Just a quickie today, but I saw a good video (10:47) last week on YouTube that really rang a bell with me. It’s called “How I Tricked My Brain to Like Doing Hard Things”, and it’s not about writing, but rather getting to the gym. But a metaphor is a metaphor, and I think his points apply well to writing.
Enjoy the process was the biggest thing. What do you love about actually writing? I love it when the writing gods drop a fantastic idea down in the middle of my process – a cool character, or just the right word in a very good sentence. I feel a physical “click” when that happens, and it really is awesome!
Take a look. Point after point could be applied to writing, or any creative endeavor – whether it’s creating a story, or creating a better body.
This is the Smith-Waite Tarot Deck (Centennial Edition) in a tin. It’s a very traditional deck full of tarot symbols. (Image by E.M. Duskova)
I created a tarot spread to help spark a new story for National Novel Writing Month, and I thought I’d share it with you. The spread is quite simple. The left side represents my protagonist, the right side my antagonist, and the bottom concerns the plot point.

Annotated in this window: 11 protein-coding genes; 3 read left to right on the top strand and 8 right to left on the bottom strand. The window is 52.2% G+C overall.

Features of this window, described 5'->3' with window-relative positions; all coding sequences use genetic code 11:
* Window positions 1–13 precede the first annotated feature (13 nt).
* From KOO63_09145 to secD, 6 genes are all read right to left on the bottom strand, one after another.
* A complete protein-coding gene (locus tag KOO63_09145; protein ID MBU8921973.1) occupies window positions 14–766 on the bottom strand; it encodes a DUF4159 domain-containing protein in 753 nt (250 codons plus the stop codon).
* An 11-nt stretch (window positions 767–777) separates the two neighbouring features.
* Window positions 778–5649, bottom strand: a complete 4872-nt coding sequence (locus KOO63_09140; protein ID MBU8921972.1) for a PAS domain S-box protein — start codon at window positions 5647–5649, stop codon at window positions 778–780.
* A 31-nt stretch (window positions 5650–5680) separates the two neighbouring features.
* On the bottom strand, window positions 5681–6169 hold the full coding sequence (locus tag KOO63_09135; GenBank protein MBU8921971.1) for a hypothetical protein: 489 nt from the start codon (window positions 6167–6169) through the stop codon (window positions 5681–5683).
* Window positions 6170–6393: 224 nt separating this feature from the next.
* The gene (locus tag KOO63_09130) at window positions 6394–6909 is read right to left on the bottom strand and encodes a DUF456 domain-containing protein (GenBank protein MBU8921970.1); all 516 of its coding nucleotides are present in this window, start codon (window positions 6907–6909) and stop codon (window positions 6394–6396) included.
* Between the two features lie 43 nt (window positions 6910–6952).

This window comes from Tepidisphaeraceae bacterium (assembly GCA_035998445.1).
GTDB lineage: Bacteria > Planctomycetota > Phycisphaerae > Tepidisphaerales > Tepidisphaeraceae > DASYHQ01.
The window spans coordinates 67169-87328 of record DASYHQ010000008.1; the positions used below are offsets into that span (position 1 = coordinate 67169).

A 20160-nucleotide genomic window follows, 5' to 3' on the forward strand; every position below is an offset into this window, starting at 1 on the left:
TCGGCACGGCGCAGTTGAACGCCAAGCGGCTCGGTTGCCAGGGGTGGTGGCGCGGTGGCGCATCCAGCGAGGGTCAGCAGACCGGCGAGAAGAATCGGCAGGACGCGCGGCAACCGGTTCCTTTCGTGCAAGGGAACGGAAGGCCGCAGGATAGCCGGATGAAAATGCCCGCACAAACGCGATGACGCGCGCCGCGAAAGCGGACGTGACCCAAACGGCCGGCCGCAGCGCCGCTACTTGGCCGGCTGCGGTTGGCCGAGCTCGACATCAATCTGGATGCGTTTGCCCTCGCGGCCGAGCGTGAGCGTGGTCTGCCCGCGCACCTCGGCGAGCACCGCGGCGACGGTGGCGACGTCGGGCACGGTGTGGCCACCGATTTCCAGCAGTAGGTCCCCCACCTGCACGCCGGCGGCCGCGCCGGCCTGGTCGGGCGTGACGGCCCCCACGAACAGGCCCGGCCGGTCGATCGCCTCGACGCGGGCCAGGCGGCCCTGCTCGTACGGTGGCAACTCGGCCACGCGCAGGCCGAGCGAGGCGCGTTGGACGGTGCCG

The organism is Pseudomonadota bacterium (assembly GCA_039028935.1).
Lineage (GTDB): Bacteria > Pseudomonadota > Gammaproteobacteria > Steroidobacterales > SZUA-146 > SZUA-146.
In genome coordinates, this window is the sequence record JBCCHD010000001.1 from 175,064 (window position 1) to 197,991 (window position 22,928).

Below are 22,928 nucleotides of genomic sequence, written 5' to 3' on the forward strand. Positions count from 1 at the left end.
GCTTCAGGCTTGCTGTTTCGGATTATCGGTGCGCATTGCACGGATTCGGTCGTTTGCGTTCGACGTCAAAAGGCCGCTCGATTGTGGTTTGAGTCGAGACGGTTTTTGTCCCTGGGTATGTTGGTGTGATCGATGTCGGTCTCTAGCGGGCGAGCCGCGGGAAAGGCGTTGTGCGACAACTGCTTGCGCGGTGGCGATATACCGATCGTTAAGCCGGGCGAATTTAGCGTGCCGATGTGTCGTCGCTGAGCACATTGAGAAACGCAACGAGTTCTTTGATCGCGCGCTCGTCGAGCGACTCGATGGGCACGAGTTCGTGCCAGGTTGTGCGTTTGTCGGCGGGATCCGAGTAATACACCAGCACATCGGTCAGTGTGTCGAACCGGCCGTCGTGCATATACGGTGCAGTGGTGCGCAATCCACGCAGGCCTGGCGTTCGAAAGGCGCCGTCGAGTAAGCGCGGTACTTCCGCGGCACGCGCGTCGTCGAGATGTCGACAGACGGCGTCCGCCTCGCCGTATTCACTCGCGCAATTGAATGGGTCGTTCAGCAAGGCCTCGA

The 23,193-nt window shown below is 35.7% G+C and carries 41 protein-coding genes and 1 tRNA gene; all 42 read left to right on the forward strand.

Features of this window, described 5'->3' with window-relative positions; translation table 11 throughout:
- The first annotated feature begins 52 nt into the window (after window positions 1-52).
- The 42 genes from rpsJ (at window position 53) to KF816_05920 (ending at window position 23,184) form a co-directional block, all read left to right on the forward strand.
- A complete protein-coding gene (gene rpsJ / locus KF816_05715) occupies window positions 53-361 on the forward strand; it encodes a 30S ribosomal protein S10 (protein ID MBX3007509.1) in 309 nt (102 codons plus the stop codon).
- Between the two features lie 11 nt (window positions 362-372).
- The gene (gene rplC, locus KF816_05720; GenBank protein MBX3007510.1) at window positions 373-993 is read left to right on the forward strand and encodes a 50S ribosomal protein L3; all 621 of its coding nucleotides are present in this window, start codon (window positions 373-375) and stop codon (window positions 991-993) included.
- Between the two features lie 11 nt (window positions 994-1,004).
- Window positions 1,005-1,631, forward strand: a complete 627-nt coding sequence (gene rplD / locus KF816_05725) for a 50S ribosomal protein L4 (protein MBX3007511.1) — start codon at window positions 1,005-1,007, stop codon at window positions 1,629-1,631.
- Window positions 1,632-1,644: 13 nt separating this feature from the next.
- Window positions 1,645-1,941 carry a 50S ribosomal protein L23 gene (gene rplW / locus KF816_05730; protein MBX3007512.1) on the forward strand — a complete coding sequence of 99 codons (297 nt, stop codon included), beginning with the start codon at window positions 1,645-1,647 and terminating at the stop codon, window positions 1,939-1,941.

7 8 9
1. This is the heroine of my story. The seven of cups suggest many choices. The Waite-Smith Little White Book contains the keywords of: fairy favors, imagination, through a looking glass. Also, with that many cups, I thought my heroine might be a bartender. And because my imagination is a little perverse, I thought a tee-total bartender would be a lot of fun to write.
2. This card represents her goal, or the overlying theme of her existence. Bad news, censure or conflict are the key words for the eight of swords. She’s bound by a lot of different ties. (To be honest, this is a difficult card to work with in the position of “goalz!” It suggests a heroine with no agency – which is a constant problem with my work!)
3. This card represents her motivations, or the underlying theme of her existence. The wheel of fortune’s key words are Continue reading